Desang diabetes magazine diabetes information


Many people with diabetes will only drink fruit juice to halt a hypo, and now there's proof

that when it comes to sugar content, fruit juice is a heavy hitter. Drinking fruit juice is

potentially just as bad for you as drinking sugar-sweetened drinks because of its high

sugar content, according two medical researchers from the University of Glasgow.

Writing in The Lancet Diabetes and Endocrinology journal, Professor Naveed Sattar

and Dr Jason Gill from the University of Glasgow's Institute of Cardiovascular and Medical

Sciences have called for better labelling of fruit juice containers to make it explicit to

consumers that they should drink no more than 150ml a day. They also recommend a

change to the UK Government's current "five-a-day" guidelines, saying these five fruit

and vegetable servings should no longer include a portion of fruit juice. They argue that

inclusion of fruit juice as a fruit equivalent is "probably counter-productive" because it

"fuels the perception that drinking fruit juice is good for health, and thus need not be

subject to the limits that many individuals impose on themselves for consumption of less

healthy foods".

Professor Sattar, Professor of Metabolic Medicine, says, "Fruit juice has a similar energy

density and sugar content to other sugary drinks, for example: 250ml of apple juice typically

contains 110 kcal and 26g of sugar; and 250ml of cola typically contains 105kcal and

26.5g of sugar. Additionally, by contrast with the evidence for solid fruit intake, for which

high consumption is generally associated with reduced or neutral risk of diabetes, current

evidence suggests high fruit juice intake is associated with increased risk of diabetes."

One glass of fruit juice contains substantially more sugar than one piece of fruit. In

addition, much of the goodness in fruit - fibre, for example - is not found in fruit juice, or is

there in far smaller amounts, explains Professor Sattar. And although fruit juices contain

vitamins and minerals, whereas sugar-sweetened drinks do not, Dr Gill argues that the

micronutrient content of fruit juices might not be sufficient to offset the adverse metabolic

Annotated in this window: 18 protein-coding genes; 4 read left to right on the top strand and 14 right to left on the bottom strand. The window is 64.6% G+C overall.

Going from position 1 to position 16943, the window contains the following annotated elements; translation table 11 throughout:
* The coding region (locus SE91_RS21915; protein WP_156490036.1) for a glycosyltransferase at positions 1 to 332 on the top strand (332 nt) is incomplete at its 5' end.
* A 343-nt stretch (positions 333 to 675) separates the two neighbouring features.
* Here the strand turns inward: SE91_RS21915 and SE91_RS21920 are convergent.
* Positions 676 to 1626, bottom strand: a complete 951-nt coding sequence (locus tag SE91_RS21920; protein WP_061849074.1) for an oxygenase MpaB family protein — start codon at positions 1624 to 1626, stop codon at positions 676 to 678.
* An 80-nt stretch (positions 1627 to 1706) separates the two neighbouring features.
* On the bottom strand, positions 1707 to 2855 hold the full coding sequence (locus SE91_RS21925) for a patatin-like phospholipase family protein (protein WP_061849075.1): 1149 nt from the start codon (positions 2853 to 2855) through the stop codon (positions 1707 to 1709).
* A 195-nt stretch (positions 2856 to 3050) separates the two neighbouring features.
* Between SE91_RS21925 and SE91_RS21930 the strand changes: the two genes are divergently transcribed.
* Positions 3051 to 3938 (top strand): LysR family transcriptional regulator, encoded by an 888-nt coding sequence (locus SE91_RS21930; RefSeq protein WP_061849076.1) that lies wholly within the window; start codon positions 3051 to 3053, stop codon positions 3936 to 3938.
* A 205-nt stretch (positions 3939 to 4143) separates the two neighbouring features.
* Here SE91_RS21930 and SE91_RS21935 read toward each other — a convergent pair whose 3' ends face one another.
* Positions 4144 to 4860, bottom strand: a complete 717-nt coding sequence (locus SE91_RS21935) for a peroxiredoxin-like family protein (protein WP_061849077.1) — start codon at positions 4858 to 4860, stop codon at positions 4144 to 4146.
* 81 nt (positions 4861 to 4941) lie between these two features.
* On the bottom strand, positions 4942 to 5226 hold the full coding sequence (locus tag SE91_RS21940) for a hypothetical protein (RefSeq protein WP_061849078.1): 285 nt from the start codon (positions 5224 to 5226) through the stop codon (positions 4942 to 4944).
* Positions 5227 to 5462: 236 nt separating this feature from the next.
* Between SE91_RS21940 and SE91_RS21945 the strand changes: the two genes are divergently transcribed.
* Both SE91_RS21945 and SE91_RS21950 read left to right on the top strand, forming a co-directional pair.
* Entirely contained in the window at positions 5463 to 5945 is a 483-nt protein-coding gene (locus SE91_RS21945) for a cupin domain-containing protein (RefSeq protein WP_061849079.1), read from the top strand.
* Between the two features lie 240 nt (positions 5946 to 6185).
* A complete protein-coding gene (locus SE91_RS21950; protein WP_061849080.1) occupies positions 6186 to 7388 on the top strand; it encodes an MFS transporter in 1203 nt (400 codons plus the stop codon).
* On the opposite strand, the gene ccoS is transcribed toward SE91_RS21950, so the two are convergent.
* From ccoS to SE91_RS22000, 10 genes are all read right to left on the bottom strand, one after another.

consequences of excessive fruit juice consumption. Says Gill, "The general perception

of the public, and of many healthcare professionals, that drinking fruit juice is a positive

health behaviour, their consumption might not be substantially different in health terms

than drinking other sugary drinks."

The researchers tested public awareness of the sugar content of fruit juices,

smoothies and sugar-sweetened drinks by carrying out an online poll of over 2000 adults

who were shown pictures of full containers of different non-alcoholic beverages and were

asked to estimate the number of teaspoons of sugar contained in the portion shown.

Although the sugar content of all drinks and smoothies shown was similar, the sugar

content of fruit juices and smoothies was actually underestimated by 48% on average,

whereas the sugar content of carbonated drinks was overestimated by 12%.

Says Dr Gill, "There seems to be a clear misperception that fruit juices and smoothies

are low-sugar alternatives to sugar-sweetened beverages."

It's always a shame when people are trying to be healthy and choose better food

options, just to be undermined by the lack of decent labelling on products. Professor

Sattar argues, "In the broader context of public health policy, it is important that debate

about sugar-sweetened beverage reduction should include fruit juice. We have known

for years about the dangers of excess saturated fat intake. Helping individuals cut not

only their excessive fat intake, but also refined sugar intake, could have major health

benefits including lessening of obesity rates and incidences of heart attacks. Ultimately,

there needs to be a refocus to develop foods which not only limit saturated fat intake but

simultaneously limit refined sugar content."


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